The 16 Governors say the proposed rule veers far outside the SEC’s authority as a federal agency.
On March 21, 2022, the U.S. Securities and Exchange Commission (SEC) proposed a rule that would compel publicly traded companies to make detailed disclosures about climate-change risks and greenhouse gas emissions.
The proposed rule changes would require a registrant to disclose information about:
- The registrant’s governance of climate-related risks and relevant risk management processes.
- How any climate-related risks identified by the registrant have had or are likely to have a material impact on its business and consolidated financial statements, which may manifest over the short-, medium-, or long-term.
- How any identified climate-related risks have affected or are likely to affect the registrant’s strategy, business model, and outlook.
- The impact of climate-related events (severe weather events and other natural conditions) and transition activities on the line items of a registrant’s consolidated financial statements, as well as on the financial estimates and assumptions used in the financial statements.
On Tuesday, Mississippi Governor Tate Reeves (R) announced that he joined 15 Governors in a letter to President Biden and SEC Chairman Gary Gensler to urge the withdrawal of the proposed rule and allow the market to continue serving as the appropriate mechanism for judging climate risk, as it does for other types of market risks.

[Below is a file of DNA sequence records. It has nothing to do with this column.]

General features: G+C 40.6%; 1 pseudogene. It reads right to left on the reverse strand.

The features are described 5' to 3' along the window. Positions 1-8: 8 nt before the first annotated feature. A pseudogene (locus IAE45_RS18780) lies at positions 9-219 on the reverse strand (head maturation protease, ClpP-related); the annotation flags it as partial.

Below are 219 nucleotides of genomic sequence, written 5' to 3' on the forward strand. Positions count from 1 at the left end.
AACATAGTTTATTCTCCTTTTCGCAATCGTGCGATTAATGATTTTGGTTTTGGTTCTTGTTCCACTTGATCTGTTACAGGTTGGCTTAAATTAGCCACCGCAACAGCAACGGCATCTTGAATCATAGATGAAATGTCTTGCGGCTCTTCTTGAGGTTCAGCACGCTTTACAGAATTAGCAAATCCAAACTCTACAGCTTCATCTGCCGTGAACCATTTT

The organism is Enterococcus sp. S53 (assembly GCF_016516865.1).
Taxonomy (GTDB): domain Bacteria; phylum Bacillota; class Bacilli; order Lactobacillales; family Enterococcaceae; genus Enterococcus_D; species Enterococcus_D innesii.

“As gas prices hit record highs, rather than unleash American energy production, Pres Biden is choosing to weaponize the SEC (and I’m not talking football) to push his Green New Deal climate agenda, directing it to overstep its authority and create rules that punish businesses,” Governor Reeves said. “I’ve joined 15 fellow governors to call on President Biden to stop punishing American energy.”
“As governors, we are deeply concerned your proposed rule veers far outside the SEC’s authority as a federal agency,” the letter said, adding, “The proposed rule will harm businesses and investors in our states by increasing compliance costs and by larding disclosure statements with uncertain and immaterial information that the federal government—let alone the SEC— is not equipped to judge,” the letter continued.
In the letter to President Biden, the Governors included a portion of Commissioner Hester M. Peirce’s dissenting statement:
“The proposal turns the disclosure regime on its head. Current SEC disclosure mandates are intended to provide investors with an accurate picture of the company’s present and prospective performance through managers’ own eyes. The proposal, by contrast, tells corporate managers how regulators, doing the bidding of an array of non-investor stakeholders, expect them to run their companies. It identifies a set of risks and opportunities—some perhaps real, others clearly theoretical—that managers should be considering and even suggests specific ways to mitigate those risks. It forces investors to view companies through the eyes of a vocal set of stakeholders, for whom a company’s climate reputation is of equal or greater importance than a company’s financial performance.”
In addition to Reeves, Governors who have signed the letter include Spencer Cox (R-UT), Kay Ivey (AL), Mike Dunleavy (AK), Doug Ducey (AZ), Asa Hutchinson (AR), Brad Little (ID), Kim Reynolds (IA), Mike Parson (MO), Greg Gianforte (MT), Pete Ricketts (NE), Doug Burgum (ND), Kevin Stitt (OK), Kristi Noem (SD), Greg Abbott (TX), and Mark Gordon (WY).